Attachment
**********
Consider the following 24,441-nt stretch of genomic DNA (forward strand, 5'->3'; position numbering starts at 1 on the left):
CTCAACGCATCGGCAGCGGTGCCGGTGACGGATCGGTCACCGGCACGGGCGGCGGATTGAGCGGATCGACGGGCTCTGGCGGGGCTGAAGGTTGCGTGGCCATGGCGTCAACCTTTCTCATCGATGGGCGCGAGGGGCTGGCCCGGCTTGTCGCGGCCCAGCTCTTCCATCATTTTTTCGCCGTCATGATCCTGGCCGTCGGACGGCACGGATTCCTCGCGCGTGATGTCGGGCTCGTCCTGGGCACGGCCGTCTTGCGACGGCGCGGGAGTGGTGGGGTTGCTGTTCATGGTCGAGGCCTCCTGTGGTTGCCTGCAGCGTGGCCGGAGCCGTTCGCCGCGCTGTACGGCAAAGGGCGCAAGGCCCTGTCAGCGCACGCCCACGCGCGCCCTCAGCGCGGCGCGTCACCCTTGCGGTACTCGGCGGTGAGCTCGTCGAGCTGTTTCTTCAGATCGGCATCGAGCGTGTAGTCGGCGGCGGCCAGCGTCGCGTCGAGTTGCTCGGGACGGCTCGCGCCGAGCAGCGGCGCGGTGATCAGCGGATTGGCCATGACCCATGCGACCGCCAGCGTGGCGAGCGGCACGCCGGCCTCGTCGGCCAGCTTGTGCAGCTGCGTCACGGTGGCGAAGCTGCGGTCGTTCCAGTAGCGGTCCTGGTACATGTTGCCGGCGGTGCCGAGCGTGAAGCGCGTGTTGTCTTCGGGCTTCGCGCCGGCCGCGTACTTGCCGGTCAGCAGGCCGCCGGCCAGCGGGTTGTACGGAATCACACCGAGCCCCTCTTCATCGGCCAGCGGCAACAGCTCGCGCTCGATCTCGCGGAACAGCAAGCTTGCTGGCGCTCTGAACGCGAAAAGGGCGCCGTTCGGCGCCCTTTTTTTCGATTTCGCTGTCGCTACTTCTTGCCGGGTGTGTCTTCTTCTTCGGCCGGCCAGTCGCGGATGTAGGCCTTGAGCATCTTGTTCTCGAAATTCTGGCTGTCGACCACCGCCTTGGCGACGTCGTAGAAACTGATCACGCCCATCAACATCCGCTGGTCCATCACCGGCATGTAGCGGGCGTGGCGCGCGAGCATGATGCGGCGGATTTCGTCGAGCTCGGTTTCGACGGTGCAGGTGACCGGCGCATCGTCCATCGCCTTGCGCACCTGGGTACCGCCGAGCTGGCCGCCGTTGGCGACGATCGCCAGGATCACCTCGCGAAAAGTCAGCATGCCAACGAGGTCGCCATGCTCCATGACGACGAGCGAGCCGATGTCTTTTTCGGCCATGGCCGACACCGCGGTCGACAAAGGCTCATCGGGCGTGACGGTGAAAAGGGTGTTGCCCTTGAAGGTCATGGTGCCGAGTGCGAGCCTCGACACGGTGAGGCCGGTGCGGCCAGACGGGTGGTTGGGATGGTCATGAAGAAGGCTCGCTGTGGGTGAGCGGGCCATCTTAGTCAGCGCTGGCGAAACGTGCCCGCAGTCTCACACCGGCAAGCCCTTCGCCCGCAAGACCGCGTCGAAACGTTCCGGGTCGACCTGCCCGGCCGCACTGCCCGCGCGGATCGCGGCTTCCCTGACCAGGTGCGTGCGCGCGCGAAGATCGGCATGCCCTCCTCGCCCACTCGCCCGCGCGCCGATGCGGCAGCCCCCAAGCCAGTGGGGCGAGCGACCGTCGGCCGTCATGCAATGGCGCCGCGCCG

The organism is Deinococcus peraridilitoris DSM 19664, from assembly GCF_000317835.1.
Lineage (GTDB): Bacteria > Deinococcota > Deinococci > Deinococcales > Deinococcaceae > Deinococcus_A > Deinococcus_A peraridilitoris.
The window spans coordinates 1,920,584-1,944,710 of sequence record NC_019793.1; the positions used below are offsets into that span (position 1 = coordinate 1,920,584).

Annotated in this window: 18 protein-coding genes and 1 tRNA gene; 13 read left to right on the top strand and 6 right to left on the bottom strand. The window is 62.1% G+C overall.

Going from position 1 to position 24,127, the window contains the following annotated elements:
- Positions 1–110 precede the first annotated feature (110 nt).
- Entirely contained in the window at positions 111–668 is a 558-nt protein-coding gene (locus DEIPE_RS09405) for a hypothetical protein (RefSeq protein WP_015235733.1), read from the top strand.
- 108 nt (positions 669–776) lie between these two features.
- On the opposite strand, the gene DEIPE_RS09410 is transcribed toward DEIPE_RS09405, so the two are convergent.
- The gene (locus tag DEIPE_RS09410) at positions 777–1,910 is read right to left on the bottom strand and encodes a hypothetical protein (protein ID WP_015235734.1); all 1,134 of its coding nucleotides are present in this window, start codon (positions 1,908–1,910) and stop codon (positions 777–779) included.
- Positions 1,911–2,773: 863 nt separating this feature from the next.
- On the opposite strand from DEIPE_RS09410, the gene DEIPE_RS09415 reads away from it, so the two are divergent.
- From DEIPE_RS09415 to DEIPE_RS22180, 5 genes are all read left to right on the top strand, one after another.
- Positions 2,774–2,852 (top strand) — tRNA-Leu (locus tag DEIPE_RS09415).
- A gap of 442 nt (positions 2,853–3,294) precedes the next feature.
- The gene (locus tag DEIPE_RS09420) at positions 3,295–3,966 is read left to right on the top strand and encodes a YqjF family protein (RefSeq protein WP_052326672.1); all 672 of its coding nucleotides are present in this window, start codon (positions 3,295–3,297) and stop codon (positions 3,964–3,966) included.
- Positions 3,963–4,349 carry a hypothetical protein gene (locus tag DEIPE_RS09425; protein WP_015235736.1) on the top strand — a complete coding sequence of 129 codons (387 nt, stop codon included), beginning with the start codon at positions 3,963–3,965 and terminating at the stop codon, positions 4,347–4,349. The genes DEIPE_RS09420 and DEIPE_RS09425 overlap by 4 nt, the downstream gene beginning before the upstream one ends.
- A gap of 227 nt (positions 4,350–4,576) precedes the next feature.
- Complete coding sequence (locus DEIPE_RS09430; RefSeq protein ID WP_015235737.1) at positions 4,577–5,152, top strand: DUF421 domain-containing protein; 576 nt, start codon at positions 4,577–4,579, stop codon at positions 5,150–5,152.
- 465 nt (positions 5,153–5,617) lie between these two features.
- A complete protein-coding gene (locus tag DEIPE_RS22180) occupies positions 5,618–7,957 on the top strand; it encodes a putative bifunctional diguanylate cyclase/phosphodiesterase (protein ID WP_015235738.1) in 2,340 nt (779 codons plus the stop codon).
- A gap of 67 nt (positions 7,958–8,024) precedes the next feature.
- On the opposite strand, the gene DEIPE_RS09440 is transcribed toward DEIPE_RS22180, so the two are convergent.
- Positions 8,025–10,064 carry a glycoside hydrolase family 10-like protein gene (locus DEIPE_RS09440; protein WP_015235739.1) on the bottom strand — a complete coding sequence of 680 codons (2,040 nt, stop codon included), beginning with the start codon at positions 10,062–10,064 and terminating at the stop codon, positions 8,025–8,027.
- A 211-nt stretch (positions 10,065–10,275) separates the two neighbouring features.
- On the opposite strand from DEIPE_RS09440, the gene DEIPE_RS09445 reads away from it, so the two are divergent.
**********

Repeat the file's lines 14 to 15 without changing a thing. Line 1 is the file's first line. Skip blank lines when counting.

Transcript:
- On the opposite strand from DEIPE_RS09410, the gene DEIPE_RS09415 reads away from it, so the two are divergent.
- From DEIPE_RS09415 to DEIPE_RS22180, 5 genes are all read left to right on the top strand, one after another.